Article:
• you can box in your farmer using only 4 bales of hey thus reducing your cost by 50% and put animals next to him instead.

  3. “I use ducks to ‘fence in my farmer’. I keep several in a box at the edge of my farm, …”. Have you thought about placing them in the center, surrounding the initial farmer’s position 🙂
    That way, you don’t need to walk to the edge …

      • it’s what i do too. saves lots of time.
        I love what you’ve done here, and i hate that soybean delete method for the exact same reason. Time, ugh – i don’t find playing farmville relaxing if i have to go through that hassling delete process. I find it interesting how you’ve factored in a value of our time spent on farmville, very nice.

        have you seen the new trees? olive trees seem to give more revenue than date trees, and i think someone did the math – the best farm would be crammed full of olive trees, leaving one square for the soybean-delete method, which would garner an unbelievable 80k+ exp per day.

        On another note, i’d like to see a post on the new harvesting machines and their inefficiency due to a lack of fuel. There are various methods suggested by others such as the 50-plot method and such that i’m sure you can google. it’s such a hassle as the farms get bigger to click on every small square!

      • ugh sorry, i just did a google and it’s not as easy as i thought haha. Basically the 50-plot method suggests that you plant crops in plots of 50 squares every 6 hours (which is how long it takes your fuel to refill). In this way, you can use every machine up on those 50 squares every 6 hours, replant them, and come back in 6 hours to collect the next batch.

        hope that was easy to understand, haha.

    • I haven’t needed to. Earning coins at the higher levels is more than sufficient to quickly expand your farm. Every expansion creates increased earning potential, so you can increase the size quickly.

      I’m definitely ready to expand to the 24×24, whenever they make that available.

      • Farms expansions can only be obtained through FV cash. Only one FV dollar is given when we advance a level. This means we have to advance twenty levels in order to get one farm expansion.

      • G’day, Pete from australia. Saw your post on needing neighbours in order to expand the farm. Well, I need some neighbours. Would love to you to add me.

        Some great posts here. Thanks again

        Pete

  4. Yes, planting soybeans does take a while, but, if you really wanted to “cheat,” all you’re using to do it is mouse actions, and ones that are repeated without change over and over again. So, it would be trivial to download a mouse action recorder, record yourself planting, seeding, and destroying, say, one or two squares, and loop this process through the program. Yes, you can’t do anything with the computer during this time, so there is still a cost in terms of your time, mais, c’est la vie.

  5. I’m going to try the box-in method to see if it speeds things up. Let me also add that I have a script that I run with a mouse movement capture program. It’s VERY simple, anyone can do it and the math that drives it is basic algebra. If you’re, let’s say 5000XP away from a level. It’s 5000xp / 3 = 1666. Then 1666 * $30 = $50,000 roughly.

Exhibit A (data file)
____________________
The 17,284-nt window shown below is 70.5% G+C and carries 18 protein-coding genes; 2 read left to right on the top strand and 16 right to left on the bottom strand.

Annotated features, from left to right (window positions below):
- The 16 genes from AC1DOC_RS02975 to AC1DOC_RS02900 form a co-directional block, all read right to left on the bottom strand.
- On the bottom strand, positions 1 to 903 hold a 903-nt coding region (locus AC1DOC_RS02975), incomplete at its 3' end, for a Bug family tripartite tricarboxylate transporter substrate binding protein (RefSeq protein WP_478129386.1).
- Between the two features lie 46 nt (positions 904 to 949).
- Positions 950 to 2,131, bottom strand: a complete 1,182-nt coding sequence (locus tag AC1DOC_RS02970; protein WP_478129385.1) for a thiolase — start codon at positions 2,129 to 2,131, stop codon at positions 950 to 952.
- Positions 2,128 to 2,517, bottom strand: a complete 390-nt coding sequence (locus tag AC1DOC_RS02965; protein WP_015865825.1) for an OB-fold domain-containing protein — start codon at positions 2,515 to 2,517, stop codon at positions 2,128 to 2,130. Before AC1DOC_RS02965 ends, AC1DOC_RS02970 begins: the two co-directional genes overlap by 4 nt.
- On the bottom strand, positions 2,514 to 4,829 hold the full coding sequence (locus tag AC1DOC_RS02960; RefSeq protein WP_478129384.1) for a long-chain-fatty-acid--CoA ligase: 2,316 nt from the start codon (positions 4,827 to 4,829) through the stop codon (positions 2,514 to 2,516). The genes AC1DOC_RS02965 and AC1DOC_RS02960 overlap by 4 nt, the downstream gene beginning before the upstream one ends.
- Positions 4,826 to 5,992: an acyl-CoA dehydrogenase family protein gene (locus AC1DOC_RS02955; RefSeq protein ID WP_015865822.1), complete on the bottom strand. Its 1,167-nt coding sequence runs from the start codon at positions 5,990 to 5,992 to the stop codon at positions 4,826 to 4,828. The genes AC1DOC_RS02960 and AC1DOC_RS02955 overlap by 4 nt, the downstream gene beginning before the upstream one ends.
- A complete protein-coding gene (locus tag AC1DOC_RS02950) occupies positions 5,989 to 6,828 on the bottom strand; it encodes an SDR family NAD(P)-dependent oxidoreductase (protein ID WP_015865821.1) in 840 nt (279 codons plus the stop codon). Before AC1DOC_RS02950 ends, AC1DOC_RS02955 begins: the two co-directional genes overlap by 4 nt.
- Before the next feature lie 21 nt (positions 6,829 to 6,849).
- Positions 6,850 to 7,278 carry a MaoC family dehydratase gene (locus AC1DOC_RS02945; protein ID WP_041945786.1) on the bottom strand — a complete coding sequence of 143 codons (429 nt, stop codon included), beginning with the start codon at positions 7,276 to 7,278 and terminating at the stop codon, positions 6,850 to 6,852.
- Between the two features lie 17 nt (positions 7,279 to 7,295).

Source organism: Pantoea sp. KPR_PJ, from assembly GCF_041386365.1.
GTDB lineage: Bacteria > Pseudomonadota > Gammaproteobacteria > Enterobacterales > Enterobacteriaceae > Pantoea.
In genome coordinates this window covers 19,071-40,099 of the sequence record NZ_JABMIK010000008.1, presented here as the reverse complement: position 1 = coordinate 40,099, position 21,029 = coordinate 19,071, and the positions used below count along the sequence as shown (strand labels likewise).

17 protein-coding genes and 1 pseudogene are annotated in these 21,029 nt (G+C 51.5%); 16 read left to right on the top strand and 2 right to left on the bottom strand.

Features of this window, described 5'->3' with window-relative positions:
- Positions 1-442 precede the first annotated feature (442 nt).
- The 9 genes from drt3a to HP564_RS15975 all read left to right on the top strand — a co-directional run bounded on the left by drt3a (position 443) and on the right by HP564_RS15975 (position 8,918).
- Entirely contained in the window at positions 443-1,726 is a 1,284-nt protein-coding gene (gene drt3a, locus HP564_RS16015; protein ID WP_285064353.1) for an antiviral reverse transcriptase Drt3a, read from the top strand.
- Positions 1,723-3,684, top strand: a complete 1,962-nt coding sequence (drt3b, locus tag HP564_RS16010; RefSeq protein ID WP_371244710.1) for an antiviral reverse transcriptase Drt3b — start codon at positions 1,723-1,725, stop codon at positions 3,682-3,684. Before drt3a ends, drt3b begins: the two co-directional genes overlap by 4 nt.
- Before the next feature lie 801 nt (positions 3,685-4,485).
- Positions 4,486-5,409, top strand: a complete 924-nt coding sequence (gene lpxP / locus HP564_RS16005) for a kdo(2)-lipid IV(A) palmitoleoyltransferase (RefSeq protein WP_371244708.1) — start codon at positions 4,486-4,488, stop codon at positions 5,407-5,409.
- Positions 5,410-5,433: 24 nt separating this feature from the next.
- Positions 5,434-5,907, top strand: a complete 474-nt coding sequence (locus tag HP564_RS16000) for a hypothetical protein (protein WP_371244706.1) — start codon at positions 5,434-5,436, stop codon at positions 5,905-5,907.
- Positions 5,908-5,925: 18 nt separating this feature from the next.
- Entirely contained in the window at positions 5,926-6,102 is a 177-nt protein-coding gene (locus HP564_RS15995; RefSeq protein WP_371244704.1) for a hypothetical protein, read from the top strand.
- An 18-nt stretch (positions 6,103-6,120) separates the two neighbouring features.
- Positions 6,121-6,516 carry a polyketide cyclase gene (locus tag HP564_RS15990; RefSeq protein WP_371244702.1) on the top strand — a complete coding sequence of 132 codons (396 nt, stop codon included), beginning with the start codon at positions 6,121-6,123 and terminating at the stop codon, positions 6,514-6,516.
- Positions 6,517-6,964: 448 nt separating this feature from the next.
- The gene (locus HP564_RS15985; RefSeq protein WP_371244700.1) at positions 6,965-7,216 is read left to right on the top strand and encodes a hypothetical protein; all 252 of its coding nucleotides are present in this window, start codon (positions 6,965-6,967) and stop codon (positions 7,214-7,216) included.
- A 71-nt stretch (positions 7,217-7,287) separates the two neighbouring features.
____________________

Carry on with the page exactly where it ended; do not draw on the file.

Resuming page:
The point here is to determine how many loops to run the script through. I plant my 20×20 farm with 399 tomatoes, leaving the middle one open, then set the script to run 1666 times. I go to work and check back in around lunch time remotely. It levels me every time, flawlessly. Some call this “power leveling”, I call it automated power leveling. If I have the money, I set it to run again. By the time I get home, I’m yet another level higher, and ready to harvest the tomatoes.

    I’ve been doing this since the beginning, first while planting/harvesting soybeans, then peppers, then grapes, now tomatoes. I never even bought one of the machines until recently, just to see how it works. I’ve only been playing for, 2, maybe 3 weeks and I’m presently a level 27. although by 5pm EST, I’ll be a level 28 as the script is currently doing it’s thing. 😀

    • I am currently at level 22 and have just been planting a variety of the top coin and xp so without the need for leaving my computer running and thus making my carbon footprint smaller…although not by much. lol

  6. Checking in again, tried the box in method, love it, I did it with pigs cause it just looks funnier. Also, I found a way to speed things along with the game and my script, I can now burn through levels REALLY fast. I’m clocking in at approximately 3000xp / hour with the newest version of my method.

    My original post was on September 17th I was a level 27, today is the 21st, and by 10pm tonight (when I have money again) I’ll be level 34. 4 days, and it’s getting more and more expensive, about $70,000 per APL run (Automated Power Levelling).

    Grapes!

  7. My farmer is surrounded by cats. Note that fencing the center is also helpful to friends popping by to fertilize your crops. They are similarly trapped, so the fertilization happens faster.

  8. Pingback: The Personal Economics of Farmville, Part 2 « Psychohistory

  9. Pingback: Farmville Economics: Cranberries, Pattypan Squash, Acorn Squash « Psychohistory